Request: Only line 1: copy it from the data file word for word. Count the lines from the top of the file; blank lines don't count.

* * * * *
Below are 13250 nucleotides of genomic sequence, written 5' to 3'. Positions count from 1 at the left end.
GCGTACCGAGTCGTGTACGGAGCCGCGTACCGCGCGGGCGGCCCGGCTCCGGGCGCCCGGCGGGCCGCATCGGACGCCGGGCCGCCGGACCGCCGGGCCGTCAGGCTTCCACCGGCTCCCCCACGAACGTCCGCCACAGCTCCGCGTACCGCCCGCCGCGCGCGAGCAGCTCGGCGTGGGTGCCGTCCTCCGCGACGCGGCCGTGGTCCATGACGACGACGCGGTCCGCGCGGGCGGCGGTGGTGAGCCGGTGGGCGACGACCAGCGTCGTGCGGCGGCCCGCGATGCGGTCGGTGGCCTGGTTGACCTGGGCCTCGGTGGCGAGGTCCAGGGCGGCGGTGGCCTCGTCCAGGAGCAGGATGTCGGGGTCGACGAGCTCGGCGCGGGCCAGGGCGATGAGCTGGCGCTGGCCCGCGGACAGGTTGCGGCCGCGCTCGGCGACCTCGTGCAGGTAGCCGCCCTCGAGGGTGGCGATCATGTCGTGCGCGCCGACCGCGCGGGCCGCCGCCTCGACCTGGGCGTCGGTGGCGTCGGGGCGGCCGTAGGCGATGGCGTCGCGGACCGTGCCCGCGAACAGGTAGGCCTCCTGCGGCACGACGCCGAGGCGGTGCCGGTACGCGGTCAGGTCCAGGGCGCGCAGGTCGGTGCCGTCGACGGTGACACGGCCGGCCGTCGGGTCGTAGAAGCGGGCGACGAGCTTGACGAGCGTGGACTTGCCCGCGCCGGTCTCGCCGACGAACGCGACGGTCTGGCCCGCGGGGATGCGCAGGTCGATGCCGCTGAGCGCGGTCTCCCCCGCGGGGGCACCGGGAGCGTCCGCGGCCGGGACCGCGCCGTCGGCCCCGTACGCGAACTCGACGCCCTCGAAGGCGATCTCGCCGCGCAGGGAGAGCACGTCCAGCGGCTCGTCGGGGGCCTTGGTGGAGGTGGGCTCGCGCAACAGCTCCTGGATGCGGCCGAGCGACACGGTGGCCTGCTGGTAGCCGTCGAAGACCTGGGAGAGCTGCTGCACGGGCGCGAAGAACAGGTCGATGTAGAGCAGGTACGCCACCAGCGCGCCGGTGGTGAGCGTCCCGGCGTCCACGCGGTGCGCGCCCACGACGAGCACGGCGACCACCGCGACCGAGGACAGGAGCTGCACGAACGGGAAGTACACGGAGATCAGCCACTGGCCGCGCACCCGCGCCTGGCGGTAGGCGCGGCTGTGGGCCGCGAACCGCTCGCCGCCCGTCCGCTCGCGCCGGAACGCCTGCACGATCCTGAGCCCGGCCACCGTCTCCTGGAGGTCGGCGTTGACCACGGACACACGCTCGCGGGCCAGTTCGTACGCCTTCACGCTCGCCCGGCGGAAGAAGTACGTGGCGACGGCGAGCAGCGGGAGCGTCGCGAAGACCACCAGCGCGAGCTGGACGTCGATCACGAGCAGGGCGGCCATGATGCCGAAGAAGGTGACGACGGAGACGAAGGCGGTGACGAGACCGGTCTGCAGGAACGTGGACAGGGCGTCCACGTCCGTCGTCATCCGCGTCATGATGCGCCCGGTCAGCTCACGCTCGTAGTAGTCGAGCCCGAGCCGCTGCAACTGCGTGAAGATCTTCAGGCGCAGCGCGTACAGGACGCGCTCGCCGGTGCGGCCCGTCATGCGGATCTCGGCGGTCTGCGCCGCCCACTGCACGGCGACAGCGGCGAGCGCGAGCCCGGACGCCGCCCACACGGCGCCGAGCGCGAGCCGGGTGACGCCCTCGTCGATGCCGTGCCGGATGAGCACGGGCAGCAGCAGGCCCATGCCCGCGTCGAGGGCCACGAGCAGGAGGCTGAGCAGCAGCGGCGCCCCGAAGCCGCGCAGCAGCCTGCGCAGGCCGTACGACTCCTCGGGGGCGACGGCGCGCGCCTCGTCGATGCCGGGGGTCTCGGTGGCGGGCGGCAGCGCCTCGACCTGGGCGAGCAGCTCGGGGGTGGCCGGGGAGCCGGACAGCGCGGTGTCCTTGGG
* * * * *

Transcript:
Below are 13250 nucleotides of genomic sequence, written 5' to 3'. Positions count from 1 at the left end.